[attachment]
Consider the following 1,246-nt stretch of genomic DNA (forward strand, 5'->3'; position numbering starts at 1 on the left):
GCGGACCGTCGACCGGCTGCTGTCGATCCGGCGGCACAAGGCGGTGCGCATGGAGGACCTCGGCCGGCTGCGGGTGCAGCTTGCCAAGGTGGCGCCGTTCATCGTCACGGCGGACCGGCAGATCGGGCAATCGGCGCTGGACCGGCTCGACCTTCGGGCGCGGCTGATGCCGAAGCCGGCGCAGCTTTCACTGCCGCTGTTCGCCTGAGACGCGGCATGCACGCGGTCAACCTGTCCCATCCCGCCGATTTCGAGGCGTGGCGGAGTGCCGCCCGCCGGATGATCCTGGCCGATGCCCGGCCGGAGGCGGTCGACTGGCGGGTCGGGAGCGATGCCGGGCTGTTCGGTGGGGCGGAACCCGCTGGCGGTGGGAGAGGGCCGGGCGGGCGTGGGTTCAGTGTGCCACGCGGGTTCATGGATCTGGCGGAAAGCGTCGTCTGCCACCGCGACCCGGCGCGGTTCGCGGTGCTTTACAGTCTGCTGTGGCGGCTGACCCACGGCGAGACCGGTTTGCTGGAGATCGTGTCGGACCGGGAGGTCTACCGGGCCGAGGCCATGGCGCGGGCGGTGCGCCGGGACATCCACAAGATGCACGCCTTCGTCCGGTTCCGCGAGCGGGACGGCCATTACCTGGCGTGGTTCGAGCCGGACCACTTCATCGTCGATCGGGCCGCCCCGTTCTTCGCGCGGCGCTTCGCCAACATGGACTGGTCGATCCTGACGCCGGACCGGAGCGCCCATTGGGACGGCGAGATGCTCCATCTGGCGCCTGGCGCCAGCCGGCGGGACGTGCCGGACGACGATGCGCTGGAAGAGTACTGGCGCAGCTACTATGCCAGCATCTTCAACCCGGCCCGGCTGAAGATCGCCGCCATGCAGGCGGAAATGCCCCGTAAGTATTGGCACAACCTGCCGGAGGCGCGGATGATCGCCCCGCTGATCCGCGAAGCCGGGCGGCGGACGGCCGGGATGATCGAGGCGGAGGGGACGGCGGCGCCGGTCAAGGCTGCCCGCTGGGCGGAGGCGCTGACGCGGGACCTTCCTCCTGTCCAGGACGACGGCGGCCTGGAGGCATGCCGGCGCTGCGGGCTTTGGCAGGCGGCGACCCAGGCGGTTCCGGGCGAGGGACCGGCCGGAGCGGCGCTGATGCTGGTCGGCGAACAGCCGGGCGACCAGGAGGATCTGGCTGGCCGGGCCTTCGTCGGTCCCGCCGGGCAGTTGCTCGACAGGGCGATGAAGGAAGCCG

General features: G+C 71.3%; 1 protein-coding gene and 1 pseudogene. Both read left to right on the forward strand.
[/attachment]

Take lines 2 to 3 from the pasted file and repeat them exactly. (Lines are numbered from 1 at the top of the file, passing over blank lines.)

GCGGACCGTCGACCGGCTGCTGTCGATCCGGCGGCACAAGGCGGTGCGCATGGAGGACCTCGGCCGGCTGCGGGTGCAGCTTGCCAAGGTGGCGCCGTTCATCGTCACGGCGGACCGGCAGATCGGGCAATCGGCGCTGGACCGGCTCGACCTTCGGGCGCGGCTGATGCCGAAGCCGGCGCAGCTTTCACTGCCGCTGTTCGCCTGAGACGCGGCATGCACGCGGTCAACCTGTCCCATCCCGCCGATTTCGAGGCGTGGCGGAGTGCCGCCCGCCGGATGATCCTGGCCGATGCCCGGCCGGAGGCGGTCGACTGGCGGGTCGGGAGCGATGCCGGGCTGTTCGGTGGGGCGGAACCCGCTGGCGGTGGGAGAGGGCCGGGCGGGCGTGGGTTCAGTGTGCCACGCGGGTTCATGGATCTGGCGGAAAGCGTCGTCTGCCACCGCGACCCGGCGCGGTTCGCGGTGCTTTACAGTCTGCTGTGGCGGCTGACCCACGGCGAGACCGGTTTGCTGGAGATCGTGTCGGACCGGGAGGTCTACCGGGCCGAGGCCATGGCGCGGGCGGTGCGCCGGGACATCCACAAGATGCACGCCTTCGTCCGGTTCCGCGAGCGGGACGGCCATTACCTGGCGTGGTTCGAGCCGGACCACTTCATCGTCGATCGGGCCGCCCCGTTCTTCGCGCGGCGCTTCGCCAACATGGACTGGTCGATCCTGACGCCGGACCGGAGCGCCCATTGGGACGGCGAGATGCTCCATCTGGCGCCTGGCGCCAGCCGGCGGGACGTGCCGGACGACGATGCGCTGGAAGAGTACTGGCGCAGCTACTATGCCAGCATCTTCAACCCGGCCCGGCTGAAGATCGCCGCCATGCAGGCGGAAATGCCCCGTAAGTATTGGCACAACCTGCCGGAGGCGCGGATGATCGCCCCGCTGATCCGCGAAGCCGGGCGGCGGACGGCCGGGATGATCGAGGCGGAGGGGACGGCGGCGCCGGTCAAGGCTGCCCGCTGGGCGGAGGCGCTGACGCGGGACCTTCCTCCTGTCCAGGACGACGGCGGCCTGGAGGCATGCCGGCGCTGCGGGCTTTGGCAGGCGGCGACCCAGGCGGTTCCGGGCGAGGGACCGGCCGGAGCGGCGCTGATGCTGGTCGGCGAACAGCCGGGCGACCAGGAGGATCTGGCTGGCCGGGCCTTCGTCGGTCCCGCCGGGCAGTTGCTCGACAGGGCGATGAAGGAAGCCG

General features: G+C 71.3%; 1 protein-coding gene and 1 pseudogene. Both read left to right on the forward strand.